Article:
Representatives of this generation state that they are willing to pay more for access to certain facilities. These include, among others, high-speed internet, a larger room, a gym or 24-hour security. As many as 76% of them emphasise the importance of high-quality common areas in the student house, and 81% – the need to belong to organised interest groups and circles.

Currently, in Poland, there are a total of 127,384 beds available for students in student houses, of which only 6,592 beds are in private investments. By 2023, this number will have increased by about 6,800 beds.

ThinkCo prepared an additional commentary on the influence of the coronavirus crisis on the student real estate market in Poland:

“It is natural to ask about the stability of the private student housing sector in the face of the coronavirus pandemic and the economic crisis. However, the current factors do not indicate that they may have a negative impact on the development of this market in Poland. For several reasons.

First of all, the market of private halls of residence in our country is still at an early stage of development, and even including all the investments which have been announced so far, it fills only a fraction of the demand. In the worst-case scenario, the annual increase in the number of international students will stop and even fall within the next few years. At the same time, however, institutional renting will be in even higher demand by international students. In this scenario, we have to assume that renting an apartment on a dispersed market will become extremely difficult for students coming to Poland due to the distrust of landlords.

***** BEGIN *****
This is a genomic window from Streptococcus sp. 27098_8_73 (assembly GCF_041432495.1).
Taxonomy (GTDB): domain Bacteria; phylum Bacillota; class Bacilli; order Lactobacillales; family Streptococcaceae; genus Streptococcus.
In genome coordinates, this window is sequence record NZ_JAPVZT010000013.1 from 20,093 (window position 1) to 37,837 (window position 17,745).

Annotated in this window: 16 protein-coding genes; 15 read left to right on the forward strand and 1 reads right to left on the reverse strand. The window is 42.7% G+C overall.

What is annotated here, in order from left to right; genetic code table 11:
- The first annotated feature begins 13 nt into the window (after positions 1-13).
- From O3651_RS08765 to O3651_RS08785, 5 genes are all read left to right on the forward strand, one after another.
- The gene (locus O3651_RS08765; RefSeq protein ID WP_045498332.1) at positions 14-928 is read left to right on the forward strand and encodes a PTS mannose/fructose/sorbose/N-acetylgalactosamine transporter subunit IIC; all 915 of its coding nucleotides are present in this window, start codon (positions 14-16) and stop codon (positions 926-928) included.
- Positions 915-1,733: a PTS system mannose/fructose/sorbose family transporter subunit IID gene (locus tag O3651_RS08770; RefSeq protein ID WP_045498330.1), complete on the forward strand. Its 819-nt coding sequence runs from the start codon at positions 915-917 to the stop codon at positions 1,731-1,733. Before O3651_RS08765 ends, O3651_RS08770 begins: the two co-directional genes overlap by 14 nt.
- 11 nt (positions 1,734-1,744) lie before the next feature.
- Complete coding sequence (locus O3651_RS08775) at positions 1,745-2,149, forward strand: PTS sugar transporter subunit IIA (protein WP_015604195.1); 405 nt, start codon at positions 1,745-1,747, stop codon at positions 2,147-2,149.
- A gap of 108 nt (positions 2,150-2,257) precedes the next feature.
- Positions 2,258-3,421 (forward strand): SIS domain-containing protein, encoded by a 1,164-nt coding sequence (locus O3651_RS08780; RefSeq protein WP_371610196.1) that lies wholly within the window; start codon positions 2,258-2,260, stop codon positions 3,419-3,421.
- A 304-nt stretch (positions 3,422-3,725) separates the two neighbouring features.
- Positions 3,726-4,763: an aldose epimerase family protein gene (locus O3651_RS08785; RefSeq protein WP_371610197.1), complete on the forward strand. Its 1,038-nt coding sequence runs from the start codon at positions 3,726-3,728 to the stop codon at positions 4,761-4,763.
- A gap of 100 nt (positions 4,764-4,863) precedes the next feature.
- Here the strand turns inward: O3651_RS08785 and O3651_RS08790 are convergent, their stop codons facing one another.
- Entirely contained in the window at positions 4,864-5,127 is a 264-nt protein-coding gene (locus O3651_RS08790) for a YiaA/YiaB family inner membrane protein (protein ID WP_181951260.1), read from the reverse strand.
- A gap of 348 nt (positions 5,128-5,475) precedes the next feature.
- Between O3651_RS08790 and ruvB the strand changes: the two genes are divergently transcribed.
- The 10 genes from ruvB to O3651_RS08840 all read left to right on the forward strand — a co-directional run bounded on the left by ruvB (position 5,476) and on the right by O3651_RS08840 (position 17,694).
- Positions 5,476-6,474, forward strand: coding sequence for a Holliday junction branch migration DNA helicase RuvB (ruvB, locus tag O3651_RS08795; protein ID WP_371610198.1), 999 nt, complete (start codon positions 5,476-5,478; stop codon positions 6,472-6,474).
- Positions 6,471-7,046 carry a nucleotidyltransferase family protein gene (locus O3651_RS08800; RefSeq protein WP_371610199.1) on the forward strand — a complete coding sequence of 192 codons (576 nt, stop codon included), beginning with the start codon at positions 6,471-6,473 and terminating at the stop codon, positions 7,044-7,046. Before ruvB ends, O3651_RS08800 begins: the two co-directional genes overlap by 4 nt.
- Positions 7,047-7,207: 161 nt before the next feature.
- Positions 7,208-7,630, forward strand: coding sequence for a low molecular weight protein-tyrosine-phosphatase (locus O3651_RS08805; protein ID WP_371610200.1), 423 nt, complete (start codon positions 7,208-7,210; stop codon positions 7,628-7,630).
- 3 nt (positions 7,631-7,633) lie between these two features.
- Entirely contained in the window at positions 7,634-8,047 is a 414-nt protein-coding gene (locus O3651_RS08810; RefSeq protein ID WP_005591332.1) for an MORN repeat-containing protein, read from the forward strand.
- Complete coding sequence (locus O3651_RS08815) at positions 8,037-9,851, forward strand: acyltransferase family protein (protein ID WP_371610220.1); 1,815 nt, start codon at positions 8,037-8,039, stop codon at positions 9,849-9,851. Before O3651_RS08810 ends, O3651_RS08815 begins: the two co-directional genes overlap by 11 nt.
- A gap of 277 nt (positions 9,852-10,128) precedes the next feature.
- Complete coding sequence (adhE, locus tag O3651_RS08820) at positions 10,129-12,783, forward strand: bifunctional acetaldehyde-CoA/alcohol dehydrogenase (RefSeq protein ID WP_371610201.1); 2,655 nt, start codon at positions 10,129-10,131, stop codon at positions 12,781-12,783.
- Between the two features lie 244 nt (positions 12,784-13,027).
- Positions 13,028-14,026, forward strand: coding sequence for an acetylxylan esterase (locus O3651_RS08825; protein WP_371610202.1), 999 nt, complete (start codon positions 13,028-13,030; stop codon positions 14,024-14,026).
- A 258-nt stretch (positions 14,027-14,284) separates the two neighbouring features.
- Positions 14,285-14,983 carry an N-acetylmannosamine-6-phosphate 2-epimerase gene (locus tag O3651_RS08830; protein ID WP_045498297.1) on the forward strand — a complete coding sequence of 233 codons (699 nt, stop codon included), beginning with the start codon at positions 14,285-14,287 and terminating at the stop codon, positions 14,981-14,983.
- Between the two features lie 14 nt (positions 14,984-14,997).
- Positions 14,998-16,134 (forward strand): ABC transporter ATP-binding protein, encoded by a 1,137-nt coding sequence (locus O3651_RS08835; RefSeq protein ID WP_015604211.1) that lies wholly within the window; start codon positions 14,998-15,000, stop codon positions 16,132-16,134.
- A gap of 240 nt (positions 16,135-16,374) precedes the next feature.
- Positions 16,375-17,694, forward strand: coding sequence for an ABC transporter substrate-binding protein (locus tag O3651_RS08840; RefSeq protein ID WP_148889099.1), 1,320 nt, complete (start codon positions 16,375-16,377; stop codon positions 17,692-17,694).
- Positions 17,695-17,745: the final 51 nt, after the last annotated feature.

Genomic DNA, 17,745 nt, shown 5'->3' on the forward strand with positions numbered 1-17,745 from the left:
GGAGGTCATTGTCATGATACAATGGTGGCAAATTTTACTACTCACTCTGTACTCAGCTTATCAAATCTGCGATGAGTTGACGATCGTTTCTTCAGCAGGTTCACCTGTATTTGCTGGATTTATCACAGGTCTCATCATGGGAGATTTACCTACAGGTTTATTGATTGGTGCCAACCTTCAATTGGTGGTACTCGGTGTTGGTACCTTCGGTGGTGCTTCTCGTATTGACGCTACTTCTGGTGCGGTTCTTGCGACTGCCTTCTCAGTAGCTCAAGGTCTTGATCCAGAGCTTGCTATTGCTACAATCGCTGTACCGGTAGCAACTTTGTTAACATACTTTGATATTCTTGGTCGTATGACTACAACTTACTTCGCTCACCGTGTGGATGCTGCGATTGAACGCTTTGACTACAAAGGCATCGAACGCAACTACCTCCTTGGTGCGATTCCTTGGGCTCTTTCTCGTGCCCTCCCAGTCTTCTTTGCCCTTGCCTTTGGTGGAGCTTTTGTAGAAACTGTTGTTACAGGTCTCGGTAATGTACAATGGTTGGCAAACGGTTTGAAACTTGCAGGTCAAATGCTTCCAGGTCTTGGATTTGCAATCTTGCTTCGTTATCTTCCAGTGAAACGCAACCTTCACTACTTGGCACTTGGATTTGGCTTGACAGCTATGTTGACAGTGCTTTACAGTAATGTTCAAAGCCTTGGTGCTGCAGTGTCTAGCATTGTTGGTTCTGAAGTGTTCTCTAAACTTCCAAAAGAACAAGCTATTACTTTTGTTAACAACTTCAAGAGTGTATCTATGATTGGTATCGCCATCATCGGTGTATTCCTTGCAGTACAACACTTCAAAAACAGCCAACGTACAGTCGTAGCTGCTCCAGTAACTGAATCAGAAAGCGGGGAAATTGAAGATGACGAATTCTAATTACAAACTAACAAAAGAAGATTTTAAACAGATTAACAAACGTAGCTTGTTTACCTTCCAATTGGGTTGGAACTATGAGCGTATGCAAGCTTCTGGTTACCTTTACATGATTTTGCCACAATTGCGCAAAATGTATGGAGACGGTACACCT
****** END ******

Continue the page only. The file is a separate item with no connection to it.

A good quality private student house can, therefore, prove to be a solution for both foreign and Polish students – owing to stable rental, clear lease conditions and the ability to maintain student life even if temporary lockdowns are required. This observation is confirmed by the fact that although today students are asking for a rent suspension for the period of the pandemic, they do not terminate their contracts and say they will return to their student houses.

Ultimately, the attractiveness of this solution will also be important for parents, who, when deciding to rent a room in a student house, will have a peace of mind concerning the people their children meet and conditions in which they live in a foreign city or country.”

Przemysław Chimczak

Przemysław Chimczak

CEO & Co-Founder
think co. - real estate research lab

Przemysław Chimczak is the co-founder and CEO of think co., a real estate research lab that specializes in architectural programming of PRS and alternative investments (coliving, student and senior housing). Rental market and living services expert, rewarded with an international Archi-World Academy Award in 2019. He has graduated architecture in Milan, Warsaw and Wroclaw and project management at the Warsaw School of Economics.   More »